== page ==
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UNITED STATES v. SENDROW

June 19, 1935

UNITED STATES
v.
SENDROW et al.



The opinion of the court was delivered by: AVIS

Defendant National Union Indemnity Company (hereinafter called company) moves to dismiss the complaint filed in this cause for the following reasons argued in brief of counsel:

(1) That the complaint is defective because it does not set forth a cause of action. The challenge on this ground is technical, and the reasons assigned are not sufficient to entitle the company to a dismissal.

 (2) That the bond upon which suit is brought is not set out in full in the body of the complaint or a copy annexed thereto and referred to as an exhibit.

 This does not appear to be a fatal defect. The complete copy may be produced on proper application therefor, and the company is in no way prejudiced by failure to set out a complete copy in the complaint. Sufficient reference is made therein to identify the bond to which reference is made.

 This objection is removed by the decision in the Circuit Court of Appeals for the Third Circuit in the case of Helvering v. Druggists' Specialties Co., 76 F.2d 743, page 745 (decided March 25, 1935), in which it was held that: "Title 3 of the National Prohibition Act is still in force and that sections 4 and 9 of title 2, not resting on constitutional authority for their enactment, are likewise in force if they relate to the regulation and collection of the government's revenue as well as, at one time, to the inhibitions of the Eighteenth Amendment."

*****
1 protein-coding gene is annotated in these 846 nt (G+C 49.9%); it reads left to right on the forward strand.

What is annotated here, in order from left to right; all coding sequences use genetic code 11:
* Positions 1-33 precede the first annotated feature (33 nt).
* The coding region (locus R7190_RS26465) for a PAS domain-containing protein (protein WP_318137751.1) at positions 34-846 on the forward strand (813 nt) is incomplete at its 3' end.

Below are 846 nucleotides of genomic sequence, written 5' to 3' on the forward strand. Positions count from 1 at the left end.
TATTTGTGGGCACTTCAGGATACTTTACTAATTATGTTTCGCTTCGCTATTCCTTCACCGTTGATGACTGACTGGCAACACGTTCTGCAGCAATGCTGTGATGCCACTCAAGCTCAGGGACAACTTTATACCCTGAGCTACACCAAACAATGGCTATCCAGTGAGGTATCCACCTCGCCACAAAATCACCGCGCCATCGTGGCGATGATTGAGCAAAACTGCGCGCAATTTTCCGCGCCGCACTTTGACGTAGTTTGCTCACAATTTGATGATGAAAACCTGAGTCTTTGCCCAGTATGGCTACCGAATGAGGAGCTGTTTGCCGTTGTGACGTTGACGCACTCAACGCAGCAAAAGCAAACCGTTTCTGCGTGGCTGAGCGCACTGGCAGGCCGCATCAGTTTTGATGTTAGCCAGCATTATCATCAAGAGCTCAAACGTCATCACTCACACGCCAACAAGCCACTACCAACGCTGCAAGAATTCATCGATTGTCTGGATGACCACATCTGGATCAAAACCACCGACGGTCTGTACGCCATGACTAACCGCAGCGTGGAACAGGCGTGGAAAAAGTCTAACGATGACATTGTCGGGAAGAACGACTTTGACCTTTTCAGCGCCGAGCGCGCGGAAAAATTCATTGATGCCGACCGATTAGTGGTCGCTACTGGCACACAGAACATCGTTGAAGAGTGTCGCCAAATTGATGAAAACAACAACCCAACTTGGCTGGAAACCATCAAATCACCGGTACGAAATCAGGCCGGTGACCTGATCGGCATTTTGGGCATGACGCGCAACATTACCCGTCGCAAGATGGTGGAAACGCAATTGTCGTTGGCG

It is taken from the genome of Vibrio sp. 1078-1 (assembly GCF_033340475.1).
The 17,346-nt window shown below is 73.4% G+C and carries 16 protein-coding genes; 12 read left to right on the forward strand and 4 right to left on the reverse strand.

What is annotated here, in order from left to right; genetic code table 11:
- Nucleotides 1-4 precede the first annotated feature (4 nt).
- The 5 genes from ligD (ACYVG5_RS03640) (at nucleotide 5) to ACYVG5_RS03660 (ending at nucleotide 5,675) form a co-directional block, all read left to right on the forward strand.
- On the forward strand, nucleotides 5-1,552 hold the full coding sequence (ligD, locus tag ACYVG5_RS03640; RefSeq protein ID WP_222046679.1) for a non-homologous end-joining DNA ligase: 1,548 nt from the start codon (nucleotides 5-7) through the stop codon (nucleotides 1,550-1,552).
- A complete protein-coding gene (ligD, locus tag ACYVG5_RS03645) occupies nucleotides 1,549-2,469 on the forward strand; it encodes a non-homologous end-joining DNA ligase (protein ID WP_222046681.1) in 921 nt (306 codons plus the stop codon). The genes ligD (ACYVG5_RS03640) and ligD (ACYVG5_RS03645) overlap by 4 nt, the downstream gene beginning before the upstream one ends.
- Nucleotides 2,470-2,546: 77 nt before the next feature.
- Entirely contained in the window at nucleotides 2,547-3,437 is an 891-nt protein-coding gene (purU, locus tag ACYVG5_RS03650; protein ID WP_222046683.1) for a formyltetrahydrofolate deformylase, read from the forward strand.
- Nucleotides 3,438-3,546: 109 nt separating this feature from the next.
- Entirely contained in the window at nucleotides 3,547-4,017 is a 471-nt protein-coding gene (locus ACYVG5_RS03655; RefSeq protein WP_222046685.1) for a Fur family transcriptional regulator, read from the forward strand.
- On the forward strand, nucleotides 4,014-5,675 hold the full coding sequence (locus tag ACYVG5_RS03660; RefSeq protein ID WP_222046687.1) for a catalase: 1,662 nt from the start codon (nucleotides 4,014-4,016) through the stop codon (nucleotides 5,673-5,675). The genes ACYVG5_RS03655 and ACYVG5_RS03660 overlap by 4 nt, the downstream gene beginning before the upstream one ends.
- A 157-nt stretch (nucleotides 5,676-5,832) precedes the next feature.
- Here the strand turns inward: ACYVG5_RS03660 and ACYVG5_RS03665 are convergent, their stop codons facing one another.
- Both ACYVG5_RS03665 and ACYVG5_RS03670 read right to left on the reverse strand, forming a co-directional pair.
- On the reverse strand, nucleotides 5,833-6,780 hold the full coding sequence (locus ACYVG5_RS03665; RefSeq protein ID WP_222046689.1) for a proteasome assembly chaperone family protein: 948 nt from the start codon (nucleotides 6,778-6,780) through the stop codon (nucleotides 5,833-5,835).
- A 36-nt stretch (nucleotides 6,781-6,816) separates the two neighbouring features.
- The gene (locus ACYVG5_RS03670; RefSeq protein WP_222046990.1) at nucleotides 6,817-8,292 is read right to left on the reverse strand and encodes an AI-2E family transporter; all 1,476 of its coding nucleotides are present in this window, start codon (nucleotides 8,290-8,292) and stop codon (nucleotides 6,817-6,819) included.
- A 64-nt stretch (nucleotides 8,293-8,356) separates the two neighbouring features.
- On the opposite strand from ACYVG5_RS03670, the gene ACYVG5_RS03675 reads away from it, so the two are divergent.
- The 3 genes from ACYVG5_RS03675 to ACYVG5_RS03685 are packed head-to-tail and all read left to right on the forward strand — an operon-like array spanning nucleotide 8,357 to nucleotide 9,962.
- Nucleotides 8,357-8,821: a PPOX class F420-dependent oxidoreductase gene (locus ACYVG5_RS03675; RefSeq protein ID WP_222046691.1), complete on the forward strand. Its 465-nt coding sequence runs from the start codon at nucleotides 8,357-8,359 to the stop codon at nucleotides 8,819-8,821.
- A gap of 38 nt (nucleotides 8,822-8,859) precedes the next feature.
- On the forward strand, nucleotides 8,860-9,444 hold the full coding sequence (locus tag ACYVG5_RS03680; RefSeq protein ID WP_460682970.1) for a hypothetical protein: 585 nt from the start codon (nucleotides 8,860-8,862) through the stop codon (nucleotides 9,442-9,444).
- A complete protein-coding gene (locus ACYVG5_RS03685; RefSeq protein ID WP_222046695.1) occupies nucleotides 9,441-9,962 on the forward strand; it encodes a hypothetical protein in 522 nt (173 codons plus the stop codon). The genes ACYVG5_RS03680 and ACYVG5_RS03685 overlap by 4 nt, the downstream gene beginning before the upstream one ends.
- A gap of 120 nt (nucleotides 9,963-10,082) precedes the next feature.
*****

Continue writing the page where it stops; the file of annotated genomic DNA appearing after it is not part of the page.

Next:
This decision, as I view it, makes the objection without force, and the complaint will not be dismissed on the ground that the repeal of the Eighteenth Amendment prevents the government from proceeding on a bond given by a permittee to secure the payment of taxes on ordinarily tax-free alcohol, diverted in violation of the statute.

 (4) That the complaint is not sufficiently specific in its allegations of diversion of alcohol.

 I am convinced that the statement in the complaint is sufficient to apprise company of the charge, and, if further and specific dates and amounts of diversion are desired, they may be obtained upon application for bill of particulars.

 Finally, counsel for company invokes the doctrine of laches and also the statute of limitations.

 It appears quite conclusively that laches in the commencement of an action cannot be invoked against the United States. See Chesapeake & Delaware Canal Co. v. United States, 250 U.S. 123, 39 S. Ct. 407, 63 L. Ed. 889; United States v. Winona & St. P.R. Co. (C.C.A. 8) 67 F. 948, 965.

 The limitation statute invoked is found in 26 USCA § 105, and reads as follows:

 "Except in the case of income, warprofits, excess-profits, estate, ...


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